It was Queen Elizabeth who said that “grief is the price we pay for love.” And it was her grandson Prince Harry who recently shared that when you’re grieving you need to know that there is laughter after the tears, happiness to be found, life to be lived.

Some days when we’re in a hard season, when we’re having a tough time facing whatever we’re facing, it helps to look a little further down the road at someone who perhaps has walked a similar path. We look for glimpses of life after tears, of joy and brightness. We hang on to the stories of bravery, of overcoming, of slugging it out and making it to the other side. It lets us breathe and know that this too shall pass.

Sometimes it is a simple as hearing that the sleepless nights will end, the stress at work won’t last and even that the dentist appointment will be ok!

It’s knowing that the horizon will beckon us forward again to new seasons. There is a time to mourn, to weep, but there also comes a time of laughter and dancing. And it’s knowing that God is here with us today in the tears, but there tomorrow too with abundant grace and mercy.

“Weeping may endure for a night, but joy cometh in the morning.” (Psalm 30:5)


Attending a wedding recently, I loved the vows written by the Bride and Groom. “I choose you above all others, I choose to love you, I choose to grow old with you…” Beautifully vows expressing their choice, their decision to marry each other.

Everyday we make thousands of choices. Some small and rather insignificant – what shoes to wear perhaps. Others more weighty – a work decision, a major financial commitment. Other choices relate to our reactions and responses to what the day holds for us.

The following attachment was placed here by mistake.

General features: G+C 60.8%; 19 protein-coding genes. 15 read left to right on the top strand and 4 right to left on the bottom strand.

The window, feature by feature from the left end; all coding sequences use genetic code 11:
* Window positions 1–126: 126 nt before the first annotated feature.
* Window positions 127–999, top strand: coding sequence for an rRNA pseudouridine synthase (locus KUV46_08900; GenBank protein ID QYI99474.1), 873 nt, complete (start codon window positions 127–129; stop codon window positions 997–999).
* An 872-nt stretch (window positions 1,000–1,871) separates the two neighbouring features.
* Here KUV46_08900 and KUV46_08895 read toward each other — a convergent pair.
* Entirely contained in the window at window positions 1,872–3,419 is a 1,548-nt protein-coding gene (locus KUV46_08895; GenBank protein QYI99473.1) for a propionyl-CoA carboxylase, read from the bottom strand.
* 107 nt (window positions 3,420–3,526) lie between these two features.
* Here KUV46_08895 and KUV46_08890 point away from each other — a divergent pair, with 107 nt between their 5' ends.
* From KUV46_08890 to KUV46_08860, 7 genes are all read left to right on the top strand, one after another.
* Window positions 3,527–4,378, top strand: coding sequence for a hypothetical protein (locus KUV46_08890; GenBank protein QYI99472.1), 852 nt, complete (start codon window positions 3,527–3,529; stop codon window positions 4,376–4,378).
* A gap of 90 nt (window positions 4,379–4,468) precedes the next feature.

At this time of year, we remember one woman, Mary – Mother of Jesus. To be told by an Angel that she would bear the Son of God would have been an overwhelming event!  And the out working of the word just as epic – to be pregnant while not yet married was potentially a disastrous turn of events. Of all the myriad of emotions that she could have been feeling – excitement, fear, worry, confusion, she chose to express one – JOY. Mary chose to respond with joy, to focus on the good and not the bad! To focus on God’s plan for her life and not the fear of people’s reactions.

Someone once wrote “there is not enough room in your mind for both worry and faith. Only you can decide which can live there.” That’s one of the choices we get to make. To choose faith over worry, faith over fear. And often this is a daily choice or one that even needs to be made hundreds of times in any one day. To intentionally choose to focus on the good, on God at work in our lives and not the things that bring us fear and worry.

“And Mary sang this song: My soul is ecstatic, overflowing with praises to God! My spirit bursts with joy over my life-giving God!” (Luke 1:46-47)

Today, I choose joy.




Peace. Love. Joy. Hope. The themes of Advent. This is the promise of Christmas. Through Jesus we have access to a peace that passes understanding, a hope that is secure, joy that is rooted in God and the unconditional love of the Father. All beautifully interlinked. This is why Christmas is something to celebrate.

The enemy seeks to rob us of our joy and peace, hope then becomes vulnerable and fledgling. During this time of Advent we have the opportunity to put joy, hope, love and peace front and centre in our lives. To remember that whatever we are going through the Christmas Promise is that God loved us so much that He sent His son to our world. With Him came His abiding presence, His rest, His redemption, His love. With the birth of Jesus came new hope, peace, joy and love.

This Christmas may the peace, the love, the joy and the hope of Jesus be with you.